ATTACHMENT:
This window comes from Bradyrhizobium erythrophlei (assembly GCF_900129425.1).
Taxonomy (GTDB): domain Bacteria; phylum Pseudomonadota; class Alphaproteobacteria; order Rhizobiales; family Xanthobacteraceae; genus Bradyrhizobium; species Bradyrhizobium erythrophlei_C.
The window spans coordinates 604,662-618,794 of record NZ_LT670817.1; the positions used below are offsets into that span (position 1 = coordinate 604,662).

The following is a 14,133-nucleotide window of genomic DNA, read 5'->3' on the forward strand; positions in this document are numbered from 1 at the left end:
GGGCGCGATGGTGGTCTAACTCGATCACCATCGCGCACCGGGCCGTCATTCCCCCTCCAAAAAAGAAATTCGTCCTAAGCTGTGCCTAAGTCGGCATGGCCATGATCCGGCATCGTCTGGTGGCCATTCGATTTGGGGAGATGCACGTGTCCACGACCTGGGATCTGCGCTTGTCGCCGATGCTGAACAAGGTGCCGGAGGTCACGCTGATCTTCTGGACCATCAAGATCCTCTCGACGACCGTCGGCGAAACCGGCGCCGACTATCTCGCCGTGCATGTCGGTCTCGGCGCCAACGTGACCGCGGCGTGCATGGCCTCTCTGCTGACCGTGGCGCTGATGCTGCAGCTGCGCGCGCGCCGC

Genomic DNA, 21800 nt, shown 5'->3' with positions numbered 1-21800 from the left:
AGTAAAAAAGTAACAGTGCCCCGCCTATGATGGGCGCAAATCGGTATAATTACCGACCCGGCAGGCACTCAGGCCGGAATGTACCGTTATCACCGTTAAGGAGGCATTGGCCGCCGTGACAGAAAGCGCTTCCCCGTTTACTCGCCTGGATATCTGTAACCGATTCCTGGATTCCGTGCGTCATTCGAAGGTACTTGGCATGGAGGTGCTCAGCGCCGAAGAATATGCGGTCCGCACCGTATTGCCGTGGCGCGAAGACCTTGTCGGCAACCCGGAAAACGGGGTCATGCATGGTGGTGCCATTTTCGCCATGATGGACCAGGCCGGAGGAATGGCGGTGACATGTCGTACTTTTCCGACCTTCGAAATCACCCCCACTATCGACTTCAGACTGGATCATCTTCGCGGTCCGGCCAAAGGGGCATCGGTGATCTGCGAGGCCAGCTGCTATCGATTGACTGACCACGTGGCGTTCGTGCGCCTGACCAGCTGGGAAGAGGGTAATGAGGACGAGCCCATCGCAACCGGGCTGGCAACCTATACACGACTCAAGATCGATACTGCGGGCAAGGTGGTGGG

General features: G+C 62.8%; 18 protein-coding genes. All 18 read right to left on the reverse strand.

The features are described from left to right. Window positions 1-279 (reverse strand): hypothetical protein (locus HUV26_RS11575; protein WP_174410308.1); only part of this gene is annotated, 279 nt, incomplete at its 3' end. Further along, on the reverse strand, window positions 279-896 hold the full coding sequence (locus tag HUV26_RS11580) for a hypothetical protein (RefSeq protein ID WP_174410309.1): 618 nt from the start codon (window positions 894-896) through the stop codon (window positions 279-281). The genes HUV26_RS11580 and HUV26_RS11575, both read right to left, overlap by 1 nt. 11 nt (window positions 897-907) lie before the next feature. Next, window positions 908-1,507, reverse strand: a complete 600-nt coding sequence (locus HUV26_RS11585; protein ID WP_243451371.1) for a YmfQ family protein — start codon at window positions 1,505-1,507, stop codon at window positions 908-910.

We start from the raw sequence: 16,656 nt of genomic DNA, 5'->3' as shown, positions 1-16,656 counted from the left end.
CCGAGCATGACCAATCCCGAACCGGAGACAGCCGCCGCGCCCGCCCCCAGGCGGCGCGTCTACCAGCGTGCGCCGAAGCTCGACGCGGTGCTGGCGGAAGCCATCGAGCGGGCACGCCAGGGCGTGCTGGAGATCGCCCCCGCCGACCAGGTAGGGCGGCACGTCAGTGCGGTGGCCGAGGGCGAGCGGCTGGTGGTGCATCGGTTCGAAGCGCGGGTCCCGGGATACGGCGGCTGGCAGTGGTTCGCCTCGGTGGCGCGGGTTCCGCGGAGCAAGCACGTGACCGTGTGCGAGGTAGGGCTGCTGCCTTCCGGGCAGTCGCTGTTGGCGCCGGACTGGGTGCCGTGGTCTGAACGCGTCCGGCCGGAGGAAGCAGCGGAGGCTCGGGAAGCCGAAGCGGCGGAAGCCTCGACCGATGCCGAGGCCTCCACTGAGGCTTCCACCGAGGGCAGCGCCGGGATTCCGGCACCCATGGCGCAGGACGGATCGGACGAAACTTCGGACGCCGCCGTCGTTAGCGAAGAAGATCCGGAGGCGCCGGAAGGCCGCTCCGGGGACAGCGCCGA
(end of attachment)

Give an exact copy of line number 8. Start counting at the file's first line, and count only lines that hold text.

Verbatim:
General features: G+C 62.8%; 18 protein-coding genes. All 18 read right to left on the reverse strand.